Increased deficits will lead to higher contributions
Our previous blog on TPR’s statement highlighted that many schemes are likely to see an increased deficit at their current valuation. TPR estimates that scheme deficits may be around 20-35% higher than at the previous valuation, although its modelling will not be representative of every scheme.
Estimated impact of market conditions on deficits – December 2012 to December 2015
Sources: The Pensions Regulator, Thomson Reuters, FTSE group, Markit iBoxx
Extensions to recovery plans
Higher deficits are likely to mean that trustees and employers will need to agree changes to existing recovery plans. TPR states that the starting point for trustees’ negotiations should be to maintain the same end date for returning to full funding as under the existing plan.
TPR’s modelling suggests that if schemes choose to maintain existing recovery plan end dates, the median employer would see an increase in deficit recovery contributions (DRCs) of around 75-100%.
Modelled 2016 DRCs as a proportion of DRCs under existing recovery plan based on same RP end date as last valuation:
Source: The Pensions Regulator
Nearly half of employers would need to more than double their contributions in order to keep the same recovery plan end date.
Trustees are able to take some risks in their funding plans, provided that these are appropriate. TPR expects trustees to make sure they understand the risks they are taking and to monitor these risks. At each valuation, the trustees should consider the impact of risk scenarios on the sponsor as part of their funding considerations. Increased employer contributions may well be required at a time when the employer is least able to handle such an increase. TPR asks trustees to set contingency plans in case they need to adjust the scheme’s risk exposure in future.
For many schemes – in particular those with a valuation date in the latter part of the tranche covered by TPR’s current statement (for example, between late June and September 2016) – the impact of the EU Referendum result (‘Brexit’) on financial markets could have a significant knock-on effect on funding assessments.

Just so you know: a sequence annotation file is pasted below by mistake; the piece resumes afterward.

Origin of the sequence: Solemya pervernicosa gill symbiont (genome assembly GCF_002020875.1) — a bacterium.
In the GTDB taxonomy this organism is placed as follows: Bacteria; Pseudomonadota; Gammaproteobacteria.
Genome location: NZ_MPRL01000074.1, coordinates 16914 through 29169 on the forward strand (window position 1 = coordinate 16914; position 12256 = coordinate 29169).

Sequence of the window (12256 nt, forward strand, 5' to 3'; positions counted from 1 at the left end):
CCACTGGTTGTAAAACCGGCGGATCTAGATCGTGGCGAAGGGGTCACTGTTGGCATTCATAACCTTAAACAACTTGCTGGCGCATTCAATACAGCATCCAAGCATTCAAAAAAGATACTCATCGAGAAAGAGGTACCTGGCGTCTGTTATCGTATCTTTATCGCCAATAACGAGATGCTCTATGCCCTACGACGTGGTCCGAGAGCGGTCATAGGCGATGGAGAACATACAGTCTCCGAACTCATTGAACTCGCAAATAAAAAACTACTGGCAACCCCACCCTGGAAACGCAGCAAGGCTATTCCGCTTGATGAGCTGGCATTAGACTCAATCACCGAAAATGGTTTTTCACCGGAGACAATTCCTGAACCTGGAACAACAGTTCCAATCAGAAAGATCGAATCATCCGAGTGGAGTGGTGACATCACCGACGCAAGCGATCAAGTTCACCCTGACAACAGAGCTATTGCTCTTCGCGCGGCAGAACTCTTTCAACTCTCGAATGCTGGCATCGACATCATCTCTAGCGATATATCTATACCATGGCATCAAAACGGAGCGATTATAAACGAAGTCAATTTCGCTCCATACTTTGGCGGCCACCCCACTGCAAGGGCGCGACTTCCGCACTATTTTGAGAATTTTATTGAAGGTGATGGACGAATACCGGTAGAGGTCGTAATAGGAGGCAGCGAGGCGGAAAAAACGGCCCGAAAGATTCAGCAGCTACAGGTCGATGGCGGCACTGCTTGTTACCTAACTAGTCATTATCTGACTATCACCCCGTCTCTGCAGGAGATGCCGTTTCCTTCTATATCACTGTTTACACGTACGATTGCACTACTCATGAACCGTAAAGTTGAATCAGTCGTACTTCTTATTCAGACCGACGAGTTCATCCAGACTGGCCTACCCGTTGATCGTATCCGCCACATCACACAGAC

TPR’s statement was issued before the referendum result was known with a promise that 'it will also consider whether a further statement … is necessary following the results of the EU referendum'. Earlier this week, TPR issued that further guidance in which it advises trustees “to remain vigilant and review their circumstances, but continue to take a considered approach to action with a focus on the longer term”. The Regulator recognises that it is 'too early to understand or assess the full consequences of the outcome of the EU referendum in detail'. Nevertheless, trustees should have “open and collaborative” discussions with employers about the impact on their business. TPR also emphasises that “trustees and sponsors should speak to their advisers if they are concerned or need help in understanding the risks”.
Pensions Minister Baroness Altmann had also noted there is 'a case for considering how pension liabilities are valued for regulatory purposes' and was understood to be keeping an eye on the impact of economic stimuli designed to ease the financial shock of Brexit.
In our final blog on TPR’s funding statement, we will take a more detailed look at the follow-up ‘Brexit’ statement, as well as considering what the Regulator has to say about the affordability of employer contributions and how trustees may mitigate the additional risk arising from changes to a recovery plan.
Atia Iram contributed to the writing of this blog post.